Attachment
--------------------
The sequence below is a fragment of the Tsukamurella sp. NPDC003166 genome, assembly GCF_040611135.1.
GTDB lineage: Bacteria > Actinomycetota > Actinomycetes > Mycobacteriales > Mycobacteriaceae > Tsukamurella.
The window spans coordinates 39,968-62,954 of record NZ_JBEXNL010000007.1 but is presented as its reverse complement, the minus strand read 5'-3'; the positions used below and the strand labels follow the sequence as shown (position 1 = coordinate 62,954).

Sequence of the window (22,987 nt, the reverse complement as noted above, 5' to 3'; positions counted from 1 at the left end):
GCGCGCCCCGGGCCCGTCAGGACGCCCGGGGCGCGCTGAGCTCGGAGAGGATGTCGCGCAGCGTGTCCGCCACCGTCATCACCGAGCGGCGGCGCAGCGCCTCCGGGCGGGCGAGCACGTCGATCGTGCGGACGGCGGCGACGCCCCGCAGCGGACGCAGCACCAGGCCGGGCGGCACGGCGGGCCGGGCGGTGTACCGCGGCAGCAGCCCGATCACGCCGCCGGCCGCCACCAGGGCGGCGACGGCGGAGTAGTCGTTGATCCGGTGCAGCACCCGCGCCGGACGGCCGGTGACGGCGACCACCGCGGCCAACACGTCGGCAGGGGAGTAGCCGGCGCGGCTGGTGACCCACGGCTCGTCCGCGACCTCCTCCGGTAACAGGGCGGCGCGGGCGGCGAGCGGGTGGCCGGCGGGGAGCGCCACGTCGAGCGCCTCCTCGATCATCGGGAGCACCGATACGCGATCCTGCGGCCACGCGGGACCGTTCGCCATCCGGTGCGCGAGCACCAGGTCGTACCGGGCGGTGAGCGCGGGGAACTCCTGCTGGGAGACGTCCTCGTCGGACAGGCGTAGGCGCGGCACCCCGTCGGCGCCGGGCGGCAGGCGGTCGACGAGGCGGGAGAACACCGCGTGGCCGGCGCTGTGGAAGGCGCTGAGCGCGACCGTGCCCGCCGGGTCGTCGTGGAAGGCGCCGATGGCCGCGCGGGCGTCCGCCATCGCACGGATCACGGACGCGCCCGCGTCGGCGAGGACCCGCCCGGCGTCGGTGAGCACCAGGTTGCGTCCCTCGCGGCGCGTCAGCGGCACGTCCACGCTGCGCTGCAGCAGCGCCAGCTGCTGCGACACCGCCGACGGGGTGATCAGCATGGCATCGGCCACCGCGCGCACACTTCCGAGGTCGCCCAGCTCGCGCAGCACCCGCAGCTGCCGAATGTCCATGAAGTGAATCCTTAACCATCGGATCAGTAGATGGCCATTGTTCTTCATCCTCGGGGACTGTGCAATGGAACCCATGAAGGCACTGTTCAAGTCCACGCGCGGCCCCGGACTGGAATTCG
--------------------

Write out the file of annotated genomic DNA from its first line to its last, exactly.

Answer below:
The sequence below is a fragment of the Tsukamurella sp. NPDC003166 genome, assembly GCF_040611135.1.
GTDB lineage: Bacteria > Actinomycetota > Actinomycetes > Mycobacteriales > Mycobacteriaceae > Tsukamurella.
The window spans coordinates 39,968-62,954 of record NZ_JBEXNL010000007.1 but is presented as its reverse complement, the minus strand read 5'-3'; the positions used below and the strand labels follow the sequence as shown (position 1 = coordinate 62,954).

Sequence of the window (22,987 nt, the reverse complement as noted above, 5' to 3'; positions counted from 1 at the left end):
GCGCGCCCCGGGCCCGTCAGGACGCCCGGGGCGCGCTGAGCTCGGAGAGGATGTCGCGCAGCGTGTCCGCCACCGTCATCACCGAGCGGCGGCGCAGCGCCTCCGGGCGGGCGAGCACGTCGATCGTGCGGACGGCGGCGACGCCCCGCAGCGGACGCAGCACCAGGCCGGGCGGCACGGCGGGCCGGGCGGTGTACCGCGGCAGCAGCCCGATCACGCCGCCGGCCGCCACCAGGGCGGCGACGGCGGAGTAGTCGTTGATCCGGTGCAGCACCCGCGCCGGACGGCCGGTGACGGCGACCACCGCGGCCAACACGTCGGCAGGGGAGTAGCCGGCGCGGCTGGTGACCCACGGCTCGTCCGCGACCTCCTCCGGTAACAGGGCGGCGCGGGCGGCGAGCGGGTGGCCGGCGGGGAGCGCCACGTCGAGCGCCTCCTCGATCATCGGGAGCACCGATACGCGATCCTGCGGCCACGCGGGACCGTTCGCCATCCGGTGCGCGAGCACCAGGTCGTACCGGGCGGTGAGCGCGGGGAACTCCTGCTGGGAGACGTCCTCGTCGGACAGGCGTAGGCGCGGCACCCCGTCGGCGCCGGGCGGCAGGCGGTCGACGAGGCGGGAGAACACCGCGTGGCCGGCGCTGTGGAAGGCGCTGAGCGCGACCGTGCCCGCCGGGTCGTCGTGGAAGGCGCCGATGGCCGCGCGGGCGTCCGCCATCGCACGGATCACGGACGCGCCCGCGTCGGCGAGGACCCGCCCGGCGTCGGTGAGCACCAGGTTGCGTCCCTCGCGGCGCGTCAGCGGCACGTCCACGCTGCGCTGCAGCAGCGCCAGCTGCTGCGACACCGCCGACGGGGTGATCAGCATGGCATCGGCCACCGCGCGCACACTTCCGAGGTCGCCCAGCTCGCGCAGCACCCGCAGCTGCCGAATGTCCATGAAGTGAATCCTTAACCATCGGATCAGTAGATGGCCATTGTTCTTCATCCTCGGGGACTGTGCAATGGAACCCATGAAGGCACTGTTCAAGTCCACGCGCGGCCCCGGACTGGAATTCG